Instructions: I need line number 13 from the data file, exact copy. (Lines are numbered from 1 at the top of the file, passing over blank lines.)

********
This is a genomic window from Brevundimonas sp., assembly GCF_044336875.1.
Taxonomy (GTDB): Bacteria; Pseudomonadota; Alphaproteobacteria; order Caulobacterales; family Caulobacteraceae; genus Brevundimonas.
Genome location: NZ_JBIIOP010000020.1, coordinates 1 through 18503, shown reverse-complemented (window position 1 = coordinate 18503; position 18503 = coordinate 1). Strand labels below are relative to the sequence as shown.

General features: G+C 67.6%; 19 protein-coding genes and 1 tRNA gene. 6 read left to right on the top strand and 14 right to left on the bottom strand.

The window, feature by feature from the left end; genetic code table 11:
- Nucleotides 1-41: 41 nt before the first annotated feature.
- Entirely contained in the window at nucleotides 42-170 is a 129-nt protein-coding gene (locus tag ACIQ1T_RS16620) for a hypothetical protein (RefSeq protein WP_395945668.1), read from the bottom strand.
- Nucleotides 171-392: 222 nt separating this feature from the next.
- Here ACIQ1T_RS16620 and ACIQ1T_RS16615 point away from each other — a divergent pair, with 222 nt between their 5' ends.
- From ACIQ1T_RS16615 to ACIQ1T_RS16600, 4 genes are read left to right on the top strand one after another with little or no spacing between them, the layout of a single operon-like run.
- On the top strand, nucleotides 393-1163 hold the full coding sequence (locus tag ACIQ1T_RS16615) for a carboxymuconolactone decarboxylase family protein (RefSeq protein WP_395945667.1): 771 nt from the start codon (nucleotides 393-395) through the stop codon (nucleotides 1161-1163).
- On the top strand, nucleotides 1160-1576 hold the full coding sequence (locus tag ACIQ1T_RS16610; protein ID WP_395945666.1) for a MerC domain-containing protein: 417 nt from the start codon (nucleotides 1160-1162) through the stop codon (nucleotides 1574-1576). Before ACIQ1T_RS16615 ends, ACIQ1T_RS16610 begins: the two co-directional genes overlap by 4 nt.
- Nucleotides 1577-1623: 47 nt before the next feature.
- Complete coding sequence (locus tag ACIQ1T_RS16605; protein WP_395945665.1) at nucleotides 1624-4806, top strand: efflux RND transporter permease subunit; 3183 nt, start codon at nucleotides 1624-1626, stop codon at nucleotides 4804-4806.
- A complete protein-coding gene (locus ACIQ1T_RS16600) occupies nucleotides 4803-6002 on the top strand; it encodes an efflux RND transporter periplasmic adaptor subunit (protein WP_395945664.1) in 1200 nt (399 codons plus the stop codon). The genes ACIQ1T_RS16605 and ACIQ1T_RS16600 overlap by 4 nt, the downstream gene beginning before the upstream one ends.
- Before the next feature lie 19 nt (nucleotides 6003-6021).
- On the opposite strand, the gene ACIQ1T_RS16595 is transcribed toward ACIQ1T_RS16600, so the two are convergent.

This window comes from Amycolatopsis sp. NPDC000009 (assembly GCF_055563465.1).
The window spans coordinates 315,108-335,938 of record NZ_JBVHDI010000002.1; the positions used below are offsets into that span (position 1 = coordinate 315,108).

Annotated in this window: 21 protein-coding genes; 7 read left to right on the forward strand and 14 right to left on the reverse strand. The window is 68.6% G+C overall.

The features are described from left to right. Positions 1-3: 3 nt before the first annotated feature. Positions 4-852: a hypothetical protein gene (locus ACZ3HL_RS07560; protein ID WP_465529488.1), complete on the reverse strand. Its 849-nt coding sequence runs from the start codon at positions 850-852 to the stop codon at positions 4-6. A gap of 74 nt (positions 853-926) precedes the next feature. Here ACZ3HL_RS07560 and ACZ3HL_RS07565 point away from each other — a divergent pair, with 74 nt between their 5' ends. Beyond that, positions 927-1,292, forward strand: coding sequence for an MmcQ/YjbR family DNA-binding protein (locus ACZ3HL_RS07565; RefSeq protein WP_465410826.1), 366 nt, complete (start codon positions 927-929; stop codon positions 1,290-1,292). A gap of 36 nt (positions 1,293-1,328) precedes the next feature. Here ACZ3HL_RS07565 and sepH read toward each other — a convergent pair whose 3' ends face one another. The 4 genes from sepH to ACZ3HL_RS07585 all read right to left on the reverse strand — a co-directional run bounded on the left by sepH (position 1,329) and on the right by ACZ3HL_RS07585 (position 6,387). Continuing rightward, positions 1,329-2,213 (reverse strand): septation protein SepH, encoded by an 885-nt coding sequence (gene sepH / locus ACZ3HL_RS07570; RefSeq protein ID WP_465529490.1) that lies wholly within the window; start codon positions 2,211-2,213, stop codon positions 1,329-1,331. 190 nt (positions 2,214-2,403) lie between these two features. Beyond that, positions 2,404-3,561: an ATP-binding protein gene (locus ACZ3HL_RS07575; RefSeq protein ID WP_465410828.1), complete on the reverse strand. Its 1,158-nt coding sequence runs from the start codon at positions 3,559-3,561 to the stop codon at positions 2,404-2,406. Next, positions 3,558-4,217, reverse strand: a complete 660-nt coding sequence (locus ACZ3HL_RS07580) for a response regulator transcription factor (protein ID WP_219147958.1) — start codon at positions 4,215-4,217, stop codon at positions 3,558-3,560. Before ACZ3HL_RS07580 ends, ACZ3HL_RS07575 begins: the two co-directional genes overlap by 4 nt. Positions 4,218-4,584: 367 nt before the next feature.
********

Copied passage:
- Nucleotides 1577-1623: 47 nt before the next feature.